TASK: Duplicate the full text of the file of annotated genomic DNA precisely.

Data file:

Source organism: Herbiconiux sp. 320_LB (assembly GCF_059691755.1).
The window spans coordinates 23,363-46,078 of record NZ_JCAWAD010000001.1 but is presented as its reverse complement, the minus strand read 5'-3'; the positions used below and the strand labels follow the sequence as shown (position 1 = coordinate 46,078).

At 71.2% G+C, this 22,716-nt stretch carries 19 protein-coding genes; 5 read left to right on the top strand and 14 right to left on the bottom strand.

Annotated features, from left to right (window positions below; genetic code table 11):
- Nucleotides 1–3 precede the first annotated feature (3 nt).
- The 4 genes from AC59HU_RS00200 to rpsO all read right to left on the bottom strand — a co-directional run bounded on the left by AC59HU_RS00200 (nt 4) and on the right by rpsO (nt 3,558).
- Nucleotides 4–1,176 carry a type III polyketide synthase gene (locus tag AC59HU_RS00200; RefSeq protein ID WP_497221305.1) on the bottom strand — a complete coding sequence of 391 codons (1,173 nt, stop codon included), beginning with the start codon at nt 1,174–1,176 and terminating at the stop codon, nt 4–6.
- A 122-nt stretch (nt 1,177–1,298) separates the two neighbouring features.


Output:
Source organism: Herbiconiux sp. 320_LB (assembly GCF_059691755.1).
The window spans coordinates 23,363-46,078 of record NZ_JCAWAD010000001.1 but is presented as its reverse complement, the minus strand read 5'-3'; the positions used below and the strand labels follow the sequence as shown (position 1 = coordinate 46,078).

At 71.2% G+C, this 22,716-nt stretch carries 19 protein-coding genes; 5 read left to right on the top strand and 14 right to left on the bottom strand.

Annotated features, from left to right (window positions below; genetic code table 11):
- Nucleotides 1–3 precede the first annotated feature (3 nt).
- The 4 genes from AC59HU_RS00200 to rpsO all read right to left on the bottom strand — a co-directional run bounded on the left by AC59HU_RS00200 (nt 4) and on the right by rpsO (nt 3,558).
- Nucleotides 4–1,176 carry a type III polyketide synthase gene (locus tag AC59HU_RS00200; RefSeq protein ID WP_497221305.1) on the bottom strand — a complete coding sequence of 391 codons (1,173 nt, stop codon included), beginning with the start codon at nt 1,174–1,176 and terminating at the stop codon, nt 4–6.
- A 122-nt stretch (nt 1,177–1,298) separates the two neighbouring features.